Poetry writing will always be a minor art, which the public holds in minor esteem. The rise and decline of the creative writer nowadays is usually something like this: He begins with verse—writes poetry, juvenile versicles, and humorous, preferably dialect, entering into the realms of rhyme.
Next the writer promotes himself to the article. The indefinite article is a broad term, standing for a huge assortment of subjects and various modes of treatment.
Next he elevates himself to the dignified title of “creative” writer—the sublime height of the short story. Last, if he is good, he achieves the seventh heaven of novel writing. After having reached this climax, he is privileged to write non-fiction articles, interviews and ethical pieces for well-known magazines, newspapers and websites. Again he writes articles and how-to pieces to sell to publications, and may even relapse into the second childishness and mere oblivion of poetry writing.
“If the art of poetry,” says Elizabeth Barrett Browning, “had been a less earnest object with me, it must have fallen from exhausted hands before this day.”
Edgar Allen Poe once declared: “Poetry has been with me not a purpose, but a passion.”
With every true poet it must have been either an “earnest object” or an absorbing delight—a purpose or a passion; never a mere pastime.
Not being appreciated
Some who write promising verse, but do not meet with prompt recognition, conclude they are not born poets, and quit too early.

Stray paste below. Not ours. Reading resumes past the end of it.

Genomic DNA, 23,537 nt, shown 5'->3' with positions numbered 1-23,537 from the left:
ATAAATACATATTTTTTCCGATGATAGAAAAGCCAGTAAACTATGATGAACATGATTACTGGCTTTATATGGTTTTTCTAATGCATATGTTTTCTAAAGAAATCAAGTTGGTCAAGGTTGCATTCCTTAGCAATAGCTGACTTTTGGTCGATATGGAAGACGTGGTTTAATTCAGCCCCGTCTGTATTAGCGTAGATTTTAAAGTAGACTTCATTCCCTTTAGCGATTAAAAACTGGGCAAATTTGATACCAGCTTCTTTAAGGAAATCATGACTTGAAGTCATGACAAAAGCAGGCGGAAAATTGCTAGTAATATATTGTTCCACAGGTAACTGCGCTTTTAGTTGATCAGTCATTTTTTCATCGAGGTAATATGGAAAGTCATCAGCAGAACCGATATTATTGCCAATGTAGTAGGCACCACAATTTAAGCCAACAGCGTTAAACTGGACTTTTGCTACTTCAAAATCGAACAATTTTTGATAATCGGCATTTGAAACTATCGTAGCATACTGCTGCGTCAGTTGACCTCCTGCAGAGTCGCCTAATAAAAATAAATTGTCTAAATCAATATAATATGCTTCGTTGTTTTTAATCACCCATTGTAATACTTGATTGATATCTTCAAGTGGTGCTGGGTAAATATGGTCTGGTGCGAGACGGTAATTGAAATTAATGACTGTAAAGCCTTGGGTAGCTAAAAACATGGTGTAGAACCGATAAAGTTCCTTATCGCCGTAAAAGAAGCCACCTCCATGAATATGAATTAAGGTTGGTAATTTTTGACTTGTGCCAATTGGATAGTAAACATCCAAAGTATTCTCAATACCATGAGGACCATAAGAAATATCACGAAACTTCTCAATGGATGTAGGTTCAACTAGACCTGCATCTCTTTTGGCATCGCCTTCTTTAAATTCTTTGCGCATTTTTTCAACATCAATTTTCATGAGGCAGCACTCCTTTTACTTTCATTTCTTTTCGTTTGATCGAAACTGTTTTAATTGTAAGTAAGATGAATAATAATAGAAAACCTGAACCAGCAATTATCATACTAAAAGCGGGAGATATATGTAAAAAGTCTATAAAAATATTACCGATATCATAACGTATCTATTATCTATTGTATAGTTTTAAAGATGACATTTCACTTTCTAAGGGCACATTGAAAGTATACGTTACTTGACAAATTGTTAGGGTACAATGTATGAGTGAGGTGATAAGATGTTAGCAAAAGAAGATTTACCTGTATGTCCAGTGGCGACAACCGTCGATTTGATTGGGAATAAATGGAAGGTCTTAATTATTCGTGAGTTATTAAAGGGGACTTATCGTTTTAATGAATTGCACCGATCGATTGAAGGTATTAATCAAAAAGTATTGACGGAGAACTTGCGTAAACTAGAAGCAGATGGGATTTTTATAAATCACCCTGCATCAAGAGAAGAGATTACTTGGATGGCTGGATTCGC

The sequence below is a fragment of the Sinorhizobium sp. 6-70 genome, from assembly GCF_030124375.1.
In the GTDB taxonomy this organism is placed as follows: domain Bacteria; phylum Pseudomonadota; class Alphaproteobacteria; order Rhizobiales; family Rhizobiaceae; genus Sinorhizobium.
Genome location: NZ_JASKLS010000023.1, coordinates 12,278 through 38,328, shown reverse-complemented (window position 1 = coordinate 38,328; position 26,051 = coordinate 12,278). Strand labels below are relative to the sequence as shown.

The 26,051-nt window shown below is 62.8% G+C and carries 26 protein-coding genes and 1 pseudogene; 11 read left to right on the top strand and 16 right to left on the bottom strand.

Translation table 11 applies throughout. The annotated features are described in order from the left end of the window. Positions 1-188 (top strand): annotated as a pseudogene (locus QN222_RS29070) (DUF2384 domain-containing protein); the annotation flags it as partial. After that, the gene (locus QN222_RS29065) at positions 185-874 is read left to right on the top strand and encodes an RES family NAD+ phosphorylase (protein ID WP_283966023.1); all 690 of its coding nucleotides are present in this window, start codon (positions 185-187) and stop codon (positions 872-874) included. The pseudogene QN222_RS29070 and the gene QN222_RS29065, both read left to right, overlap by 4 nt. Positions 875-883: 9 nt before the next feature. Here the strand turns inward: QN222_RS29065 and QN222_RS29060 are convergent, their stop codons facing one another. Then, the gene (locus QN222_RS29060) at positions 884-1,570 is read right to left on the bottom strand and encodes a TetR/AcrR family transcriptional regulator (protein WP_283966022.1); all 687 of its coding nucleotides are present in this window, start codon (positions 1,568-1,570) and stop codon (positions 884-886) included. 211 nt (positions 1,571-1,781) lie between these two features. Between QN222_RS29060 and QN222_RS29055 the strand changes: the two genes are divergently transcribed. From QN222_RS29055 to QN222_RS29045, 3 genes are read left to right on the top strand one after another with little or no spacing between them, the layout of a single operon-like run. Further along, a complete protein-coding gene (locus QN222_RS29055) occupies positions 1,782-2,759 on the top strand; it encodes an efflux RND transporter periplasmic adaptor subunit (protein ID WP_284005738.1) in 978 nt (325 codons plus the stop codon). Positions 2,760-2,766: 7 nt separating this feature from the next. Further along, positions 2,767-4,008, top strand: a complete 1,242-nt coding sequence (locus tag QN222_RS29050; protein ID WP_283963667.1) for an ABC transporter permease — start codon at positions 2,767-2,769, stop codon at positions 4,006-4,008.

The genuine poet is convinced of the greatness of poetry, just as the successful bridge builder is convinced that he
does not need to study science but civil engineering. The real poet takes up poetry as a lifelong art, not as a pretty plaything to pass the leisure hours.
Poet and author Franz Wright said about writing poetry: “It’s a craft. It’s an art. It’s a skill. It is not therapy, and it is not compensation for terrible things in one’s life. It is a thing in itself. You devote yourself to being an instrument of it, or you wander forever in the belief that it is a form of ‘self-expression.’”
Aspiring poets will continue to write deathless rhymes until they realize that poetry is not simply another—perhaps inferior—way of saying things that they could say in prose.
When Thomas Carlyle said that poets shouldn’t attempt to write poetry which they could do in prose, he uttered a truism. Many writers can express the same ideas in verse or prose, but most writers favor prose because it is easier to execute and the pay is a lot better.
Today’s poet faces many sacrifices to pursue poetry as an end, and not as his retired work after he has finished writing news, editorial and how-to articles for high-prized magazines and websites. These sacrifices are no greater now than they always were. The reward of fame and respect that poets desire is immeasurably greater than poets in the last century.